Henri Grégoire

(redirected from Abbe Gregoire)
The following article is from The Great Soviet Encyclopedia (1979). It might be outdated or ideologically biased.

Grégoire, Henri


Born Dec. 4, 1750, in Vého, near Lunéville; died May 28, 1831, in Paris. Participant in the Great French Revolution.

The son of a poor peasant, Grégoire was a priest who gained popularity as an opponent of Negro slavery. In 1789 he was elected to the Estates General, in which he supported the proposal that the lower clergy join the deputies of the third estate. He was the first to swear allegiance to the new so-called civil clergy, which came into existence in 1790. Elected a deputy to the Convention in 1792, at its first meeting Grégoire called for abolition of the monarchy. In 1793 he proposed a draft for a declaration on questions of international law, based on the principle of the recognition of the sovereignty of every people. Grégoire reacted favorably to the coup d’etat of 18th Brumaire. During the restoration of the Bourbons (1814 and 1815–30) he was attacked by the reactionary monarchist clergy. Grégoire was well known in Russia, and from 1814 to 1821 he was an honorary member of the University of Kazan.


Essai historique sur les libertés de l’Eglise gallicane.... Paris, 1818.
Histoire des sectes religieuses . . ., vols. 1–6. Paris, 1828–45.
Mémoires . . ., vols. 1–2. Paris, 1837.
The Great Soviet Encyclopedia, 3rd Edition (1970-1979). © 2010 The Gale Group, Inc. All rights reserved.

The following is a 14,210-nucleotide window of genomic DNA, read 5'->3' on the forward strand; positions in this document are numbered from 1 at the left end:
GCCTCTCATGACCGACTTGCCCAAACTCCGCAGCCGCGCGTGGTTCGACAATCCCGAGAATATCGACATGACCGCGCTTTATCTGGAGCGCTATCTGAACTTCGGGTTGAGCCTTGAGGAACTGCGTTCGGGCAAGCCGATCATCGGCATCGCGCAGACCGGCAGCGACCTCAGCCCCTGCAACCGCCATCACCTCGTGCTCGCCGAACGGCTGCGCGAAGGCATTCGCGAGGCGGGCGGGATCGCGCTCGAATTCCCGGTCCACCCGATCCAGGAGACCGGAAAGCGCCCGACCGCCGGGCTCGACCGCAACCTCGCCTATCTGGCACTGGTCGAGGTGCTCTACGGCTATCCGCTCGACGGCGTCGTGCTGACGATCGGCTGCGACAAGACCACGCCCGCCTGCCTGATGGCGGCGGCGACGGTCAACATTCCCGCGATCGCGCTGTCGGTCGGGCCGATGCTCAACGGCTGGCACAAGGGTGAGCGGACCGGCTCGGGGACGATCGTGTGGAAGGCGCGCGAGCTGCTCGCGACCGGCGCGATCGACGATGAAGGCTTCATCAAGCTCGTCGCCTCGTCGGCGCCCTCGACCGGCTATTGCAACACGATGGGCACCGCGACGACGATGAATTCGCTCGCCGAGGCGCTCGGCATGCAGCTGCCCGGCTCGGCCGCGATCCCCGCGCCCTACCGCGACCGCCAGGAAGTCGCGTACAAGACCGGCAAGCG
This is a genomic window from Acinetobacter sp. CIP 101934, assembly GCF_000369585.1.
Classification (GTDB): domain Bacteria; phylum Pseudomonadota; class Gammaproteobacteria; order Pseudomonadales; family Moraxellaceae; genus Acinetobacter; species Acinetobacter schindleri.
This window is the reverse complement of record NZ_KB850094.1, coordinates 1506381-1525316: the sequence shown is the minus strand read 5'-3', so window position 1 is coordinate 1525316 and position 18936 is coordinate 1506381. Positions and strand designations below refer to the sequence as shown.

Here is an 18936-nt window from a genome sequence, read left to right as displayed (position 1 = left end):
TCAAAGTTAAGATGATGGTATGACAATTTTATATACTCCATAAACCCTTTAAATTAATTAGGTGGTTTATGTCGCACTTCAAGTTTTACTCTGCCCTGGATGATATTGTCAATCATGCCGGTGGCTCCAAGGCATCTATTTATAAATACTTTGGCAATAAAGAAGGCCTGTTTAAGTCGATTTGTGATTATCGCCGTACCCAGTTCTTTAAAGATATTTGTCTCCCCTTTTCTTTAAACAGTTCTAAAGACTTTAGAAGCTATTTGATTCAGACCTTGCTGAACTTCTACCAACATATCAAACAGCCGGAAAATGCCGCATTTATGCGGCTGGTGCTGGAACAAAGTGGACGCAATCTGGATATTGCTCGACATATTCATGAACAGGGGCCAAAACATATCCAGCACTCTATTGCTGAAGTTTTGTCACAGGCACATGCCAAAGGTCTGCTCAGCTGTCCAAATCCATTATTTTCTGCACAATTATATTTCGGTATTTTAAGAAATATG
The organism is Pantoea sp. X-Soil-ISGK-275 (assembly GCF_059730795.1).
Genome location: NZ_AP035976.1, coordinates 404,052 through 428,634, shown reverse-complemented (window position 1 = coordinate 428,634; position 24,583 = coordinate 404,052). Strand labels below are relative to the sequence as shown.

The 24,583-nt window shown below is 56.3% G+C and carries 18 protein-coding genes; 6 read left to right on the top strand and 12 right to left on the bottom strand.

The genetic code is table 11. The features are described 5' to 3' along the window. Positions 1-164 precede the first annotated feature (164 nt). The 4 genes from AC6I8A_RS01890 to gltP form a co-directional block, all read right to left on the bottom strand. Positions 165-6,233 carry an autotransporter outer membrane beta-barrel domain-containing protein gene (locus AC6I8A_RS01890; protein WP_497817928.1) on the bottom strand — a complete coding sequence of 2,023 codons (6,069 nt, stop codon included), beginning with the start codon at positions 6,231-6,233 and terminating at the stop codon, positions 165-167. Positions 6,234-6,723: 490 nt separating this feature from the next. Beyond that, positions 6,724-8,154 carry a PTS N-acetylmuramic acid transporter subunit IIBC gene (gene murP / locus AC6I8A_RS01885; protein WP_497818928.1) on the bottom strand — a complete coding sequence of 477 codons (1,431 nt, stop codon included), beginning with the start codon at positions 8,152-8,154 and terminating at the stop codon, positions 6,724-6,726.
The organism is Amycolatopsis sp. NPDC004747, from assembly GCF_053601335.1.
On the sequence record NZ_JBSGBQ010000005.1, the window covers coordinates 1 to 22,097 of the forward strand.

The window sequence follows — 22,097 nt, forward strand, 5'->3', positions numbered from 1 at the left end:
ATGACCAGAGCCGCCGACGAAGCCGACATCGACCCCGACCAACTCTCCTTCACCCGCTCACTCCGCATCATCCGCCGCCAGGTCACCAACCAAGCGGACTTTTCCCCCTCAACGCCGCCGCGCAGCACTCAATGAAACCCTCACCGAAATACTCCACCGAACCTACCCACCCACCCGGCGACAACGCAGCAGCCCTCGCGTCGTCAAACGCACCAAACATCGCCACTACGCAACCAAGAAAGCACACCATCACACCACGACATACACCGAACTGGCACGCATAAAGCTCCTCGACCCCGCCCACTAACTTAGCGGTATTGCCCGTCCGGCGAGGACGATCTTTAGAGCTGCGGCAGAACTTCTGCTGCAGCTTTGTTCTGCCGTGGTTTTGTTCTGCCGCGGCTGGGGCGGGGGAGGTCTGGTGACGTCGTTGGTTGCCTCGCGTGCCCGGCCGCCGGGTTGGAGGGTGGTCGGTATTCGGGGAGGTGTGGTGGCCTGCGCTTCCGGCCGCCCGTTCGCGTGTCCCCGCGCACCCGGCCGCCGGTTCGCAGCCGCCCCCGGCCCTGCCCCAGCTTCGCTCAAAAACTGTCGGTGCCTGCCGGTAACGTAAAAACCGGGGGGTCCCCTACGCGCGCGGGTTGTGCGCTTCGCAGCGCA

References in periodicals archive ?
The first reprinting in over two centuries, it is faithful to the original, including the entire account, the engravings, and Rainsford's extensive appendix, which contains everything from an Abbe Gregoire letter and a transcript of Oge's testimony to the Haitian Declaration of Independence and the program from the coronation of Jean-Jacques Dessalines.
The Abbe Gregoire and Philosemitism in Revolutionary France" consider important figures whose understanding of Jews and Judaism grew out of early modern thought.
Adrian Lamourette (1742-1794) was a teacher of the Abbe Gregoire, a friend of Mirabeau, and ultimately a victim of the Terror.
In 1794, the Abbe Gregoire issued his report on "The Necessity and Means of Exterminating Patois and Universalizing the Use of the French Language." For the nationalist abbe, the extirpation of the sub-dialects was imperative if French patriotism was to flourish.
The Abbe Gregoire and the French Revolution: The Making of Modern Universalism.
A key figure of the French Revolution, the Abbe Gregoire became a leading advocate for the emancipation of Jews, Blacks and other oppressed minorities in the late eighteenth and early nineteenth centuries.
Finally, a figure well worth further study, is the Abbe Gregoire. Born to poor parents, he was the priest at Embermenil near Luneville.
His commitment to that thesis also explains why the last chapter of the book is devoted to discussion of the abbe Gregoire's attempt to establish linguistic uniformity in the early years of the Revolution.
As Anthony Vidler argued about one of its most insightful and influential cultural critics, the Abbe Gregoire, two of the neologisms coined during the Revolution make a symbiotic pair.
A true revolutionary believer in literte, egalite fraternite the Abbe Gregoire was perhaps the most influential voice in the abolitionist movement of the early eighteenth century.
A journalist in the Journal encyclopedique, analysing at some length Zalkind Hourwitz's Apologie des Juifs, concluded that it, together with the similar work by the famous abbe Gregoire with which it shared an academic prize, was worthy of the highest degree of attention from the National Assembly (1789, VII, 53-70).